Copyright © 2012 Albuquerque Journal
A new unmanned aerial vehicle designed in New Mexico and slated for assembly here is on display for the first time this week at the annual Unmanned Systems North America conference in Las Vegas, Nev.
The Silent Falcon, created by Albuquerque-based Silent Falcon UAS Technologies, is a small, ultra-light UAV designed to stay aloft longer than other drones its size, operate quieter than other aircraft for stealth operations and provide 360-degree video imaging of terrain.
“This is the first time outside of our company that people can see what we’ve done,” said CEO John Brown. “We have a really cool airplane and a very advanced system overall.”
Silent Falcon launched in 2010 as a Bye Aerospace subsidiary, but it’s now an independent company.
Its new craft sells for between $250,000 and $300,000. It could be used for international defense and intelligence operations, and for domestic public safety-related missions, such as monitoring wildfires or patrolling ports and international borders.
“As of today, we’re taking orders,” Brown said from the conference trade show.
The company is targeting international defense markets and an emerging domestic market for drones.
The Teal Group, a Virginia-based aerospace and defense analysis firm, projects the global market for unmanned aerial systems (UAS) will grow from $5.9 billion today to $11.3 billion annually by 2020.
The domestic market will also grow as the Federal Aviation Administration opens U.S. airways for drones, beginning with mission-specific deployments by government agencies, such as police surveillance, emergency response and remote monitoring of sensitive infrastructure. In May, the FAA released new guidelines to streamline the process for public agencies to operate drones under 25 pounds.
“For small UAVs, I think that market is close to exploding,” said Leonard Ligon, UAS subject specialist and senior UAS analyst with Atkinson Aeronautics and Technology in Virginia. “Law enforcement is starting to buy these things and work within the (new) legal framework.”
The FAA is also beginning a selection process for six new UAS flight-test ranges, said Steve Hottman, interim director of New Mexico State University’s Physical Science Laboratory, which currently operates the nation’s only FAA-certified flight test center.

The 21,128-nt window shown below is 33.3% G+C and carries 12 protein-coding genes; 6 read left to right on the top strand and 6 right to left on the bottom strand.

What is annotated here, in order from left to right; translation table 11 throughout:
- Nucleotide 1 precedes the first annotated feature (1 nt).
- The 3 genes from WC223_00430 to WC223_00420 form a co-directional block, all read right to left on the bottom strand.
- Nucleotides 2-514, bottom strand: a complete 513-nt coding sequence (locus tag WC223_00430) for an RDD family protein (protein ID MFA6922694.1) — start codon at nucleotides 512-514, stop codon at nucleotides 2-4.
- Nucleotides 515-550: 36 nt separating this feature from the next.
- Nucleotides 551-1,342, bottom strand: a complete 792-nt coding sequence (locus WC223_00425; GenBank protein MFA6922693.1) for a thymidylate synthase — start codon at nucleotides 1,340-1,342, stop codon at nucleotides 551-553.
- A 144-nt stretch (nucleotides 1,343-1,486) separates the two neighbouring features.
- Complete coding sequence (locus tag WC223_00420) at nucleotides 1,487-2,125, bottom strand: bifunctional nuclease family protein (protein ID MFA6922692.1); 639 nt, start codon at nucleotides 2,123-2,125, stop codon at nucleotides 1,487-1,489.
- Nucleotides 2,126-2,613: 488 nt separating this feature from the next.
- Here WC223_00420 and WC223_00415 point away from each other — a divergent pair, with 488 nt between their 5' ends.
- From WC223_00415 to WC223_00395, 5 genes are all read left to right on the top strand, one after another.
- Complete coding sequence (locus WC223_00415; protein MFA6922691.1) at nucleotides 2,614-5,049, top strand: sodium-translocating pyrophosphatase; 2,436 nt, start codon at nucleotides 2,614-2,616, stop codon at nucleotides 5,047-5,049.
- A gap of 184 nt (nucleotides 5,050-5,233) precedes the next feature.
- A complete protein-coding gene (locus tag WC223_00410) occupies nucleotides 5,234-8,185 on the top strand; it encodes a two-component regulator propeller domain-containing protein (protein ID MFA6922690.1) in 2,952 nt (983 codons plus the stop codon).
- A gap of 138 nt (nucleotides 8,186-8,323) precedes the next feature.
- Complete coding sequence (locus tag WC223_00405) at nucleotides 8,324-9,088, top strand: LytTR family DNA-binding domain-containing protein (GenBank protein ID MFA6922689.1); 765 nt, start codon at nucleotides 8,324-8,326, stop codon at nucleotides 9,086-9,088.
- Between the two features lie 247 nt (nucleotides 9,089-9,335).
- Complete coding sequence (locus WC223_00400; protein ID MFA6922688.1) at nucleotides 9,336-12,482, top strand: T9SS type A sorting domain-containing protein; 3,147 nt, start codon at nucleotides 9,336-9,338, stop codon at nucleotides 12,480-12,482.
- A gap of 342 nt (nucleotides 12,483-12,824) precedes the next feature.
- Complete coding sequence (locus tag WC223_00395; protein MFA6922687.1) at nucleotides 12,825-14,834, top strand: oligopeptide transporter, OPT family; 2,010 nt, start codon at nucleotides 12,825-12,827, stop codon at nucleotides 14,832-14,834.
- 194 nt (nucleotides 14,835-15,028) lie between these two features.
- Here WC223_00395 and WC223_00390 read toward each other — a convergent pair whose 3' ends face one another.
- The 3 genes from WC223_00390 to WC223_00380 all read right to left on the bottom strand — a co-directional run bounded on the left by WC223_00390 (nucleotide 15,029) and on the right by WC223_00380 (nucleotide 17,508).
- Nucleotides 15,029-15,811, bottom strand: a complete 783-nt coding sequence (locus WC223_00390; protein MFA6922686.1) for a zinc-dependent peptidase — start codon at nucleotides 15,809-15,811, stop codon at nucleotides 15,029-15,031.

“So far, at least 30 states have expressed interest in bidding on that,” Hottman said.
Still, as markets build, Silent Falcon faces a lot of competition. Today, more than 1,100 UAS companies operate globally, including about 600 in the U.S., Ligon said.
George Bye, Silent Falcon chairman and CEO of Bye Aerospace Inc. in Colorado, said he expects Silent Falcon’s unique design and capabilities to provide a competitive edge.
The new plane includes solar panels on its wings and lithium polymer batteries for energy storage, allowing it to fly up to 14 hours nonstop, Bye said. Its slow-rotating propellers make it quiet for stealth operations. A proprietary, gimbal-based imaging system offers a broad field of view. Three attachable wing spans permit short and long flights. And it’s made of sturdy but light carbon composite materials to reduce weight and allow operators to carry it directly to a mission’s point of flight.
“We think all of that combined makes it a unique package,” Bye said.
But with so many companies developing UAVs, the Silent Falcon’s “uniqueness” is hard to assess, said Ligon, who provided consulting services to the company on domestic market prospects.
Until now, Silent Falcon has operated in stealth mode, notwithstanding an announcement last fall of its activities and decision to locate in New Mexico. Now, with design and testing finished and patents filed, the company chose a high-profile, public launch at the Las Vegas conference, which attracts about 8,000 people from 40 countries annually.
Brown, an Albuquerque native, said aerospace research and development at New Mexico’s laboratories and universities drew Silent Falcon to the state. The company is headquartered at the Verge Building, a startup incubator Downtown. It will eventually establish assembly operations in Albuquerque, but for now, the Silent Falcon will be built at Bye Aerospace in Colorado.
— This article appeared on page B1 of the Albuquerque Journal